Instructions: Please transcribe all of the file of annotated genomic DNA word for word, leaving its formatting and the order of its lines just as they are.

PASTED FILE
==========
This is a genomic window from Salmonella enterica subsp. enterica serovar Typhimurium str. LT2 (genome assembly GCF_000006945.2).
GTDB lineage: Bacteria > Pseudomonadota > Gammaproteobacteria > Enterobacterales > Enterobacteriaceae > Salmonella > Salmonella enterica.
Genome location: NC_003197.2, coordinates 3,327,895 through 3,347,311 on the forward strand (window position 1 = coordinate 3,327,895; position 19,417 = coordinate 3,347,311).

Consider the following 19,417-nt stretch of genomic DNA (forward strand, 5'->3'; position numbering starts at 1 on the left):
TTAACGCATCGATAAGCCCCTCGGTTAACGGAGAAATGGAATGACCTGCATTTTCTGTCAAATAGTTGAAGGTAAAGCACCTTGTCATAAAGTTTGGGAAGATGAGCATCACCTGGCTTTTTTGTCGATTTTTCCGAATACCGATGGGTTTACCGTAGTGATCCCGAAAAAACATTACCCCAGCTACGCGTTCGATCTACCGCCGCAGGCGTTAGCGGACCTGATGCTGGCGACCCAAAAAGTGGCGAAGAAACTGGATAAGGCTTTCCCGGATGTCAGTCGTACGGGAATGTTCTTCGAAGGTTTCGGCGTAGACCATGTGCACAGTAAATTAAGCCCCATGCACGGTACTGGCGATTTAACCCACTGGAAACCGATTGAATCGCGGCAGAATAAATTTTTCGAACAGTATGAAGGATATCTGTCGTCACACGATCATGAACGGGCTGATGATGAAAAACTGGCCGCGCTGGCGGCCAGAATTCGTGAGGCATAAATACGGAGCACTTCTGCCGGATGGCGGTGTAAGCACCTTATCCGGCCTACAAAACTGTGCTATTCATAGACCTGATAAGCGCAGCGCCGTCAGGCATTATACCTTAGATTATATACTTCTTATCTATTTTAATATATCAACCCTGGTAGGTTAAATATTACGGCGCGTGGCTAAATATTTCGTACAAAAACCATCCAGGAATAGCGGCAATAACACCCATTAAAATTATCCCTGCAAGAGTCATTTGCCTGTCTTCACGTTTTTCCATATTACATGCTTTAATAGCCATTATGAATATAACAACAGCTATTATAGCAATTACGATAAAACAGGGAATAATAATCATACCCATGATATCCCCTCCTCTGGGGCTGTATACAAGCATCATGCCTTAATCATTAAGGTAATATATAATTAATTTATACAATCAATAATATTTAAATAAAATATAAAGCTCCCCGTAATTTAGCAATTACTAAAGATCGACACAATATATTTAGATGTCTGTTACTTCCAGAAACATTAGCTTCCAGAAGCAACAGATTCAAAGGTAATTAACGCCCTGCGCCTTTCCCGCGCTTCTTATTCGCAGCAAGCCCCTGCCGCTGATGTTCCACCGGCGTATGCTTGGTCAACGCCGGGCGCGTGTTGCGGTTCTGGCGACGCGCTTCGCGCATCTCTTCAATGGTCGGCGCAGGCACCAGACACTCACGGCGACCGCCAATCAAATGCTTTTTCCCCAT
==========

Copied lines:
This is a genomic window from Salmonella enterica subsp. enterica serovar Typhimurium str. LT2 (genome assembly GCF_000006945.2).
GTDB lineage: Bacteria > Pseudomonadota > Gammaproteobacteria > Enterobacterales > Enterobacteriaceae > Salmonella > Salmonella enterica.
Genome location: NC_003197.2, coordinates 3,327,895 through 3,347,311 on the forward strand (window position 1 = coordinate 3,327,895; position 19,417 = coordinate 3,347,311).

Consider the following 19,417-nt stretch of genomic DNA (forward strand, 5'->3'; position numbering starts at 1 on the left):
TTAACGCATCGATAAGCCCCTCGGTTAACGGAGAAATGGAATGACCTGCATTTTCTGTCAAATAGTTGAAGGTAAAGCACCTTGTCATAAAGTTTGGGAAGATGAGCATCACCTGGCTTTTTTGTCGATTTTTCCGAATACCGATGGGTTTACCGTAGTGATCCCGAAAAAACATTACCCCAGCTACGCGTTCGATCTACCGCCGCAGGCGTTAGCGGACCTGATGCTGGCGACCCAAAAAGTGGCGAAGAAACTGGATAAGGCTTTCCCGGATGTCAGTCGTACGGGAATGTTCTTCGAAGGTTTCGGCGTAGACCATGTGCACAGTAAATTAAGCCCCATGCACGGTACTGGCGATTTAACCCACTGGAAACCGATTGAATCGCGGCAGAATAAATTTTTCGAACAGTATGAAGGATATCTGTCGTCACACGATCATGAACGGGCTGATGATGAAAAACTGGCCGCGCTGGCGGCCAGAATTCGTGAGGCATAAATACGGAGCACTTCTGCCGGATGGCGGTGTAAGCACCTTATCCGGCCTACAAAACTGTGCTATTCATAGACCTGATAAGCGCAGCGCCGTCAGGCATTATACCTTAGATTATATACTTCTTATCTATTTTAATATATCAACCCTGGTAGGTTAAATATTACGGCGCGTGGCTAAATATTTCGTACAAAAACCATCCAGGAATAGCGGCAATAACACCCATTAAAATTATCCCTGCAAGAGTCATTTGCCTGTCTTCACGTTTTTCCATATTACATGCTTTAATAGCCATTATGAATATAACAACAGCTATTATAGCAATTACGATAAAACAGGGAATAATAATCATACCCATGATATCCCCTCCTCTGGGGCTGTATACAAGCATCATGCCTTAATCATTAAGGTAATATATAATTAATTTATACAATCAATAATATTTAAATAAAATATAAAGCTCCCCGTAATTTAGCAATTACTAAAGATCGACACAATATATTTAGATGTCTGTTACTTCCAGAAACATTAGCTTCCAGAAGCAACAGATTCAAAGGTAATTAACGCCCTGCGCCTTTCCCGCGCTTCTTATTCGCAGCAAGCCCCTGCCGCTGATGTTCCACCGGCGTATGCTTGGTCAACGCCGGGCGCGTGTTGCGGTTCTGGCGACGCGCTTCGCGCATCTCTTCAATGGTCGGCGCAGGCACCAGACACTCACGGCGACCGCCAATCAAATGCTTTTTCCCCAT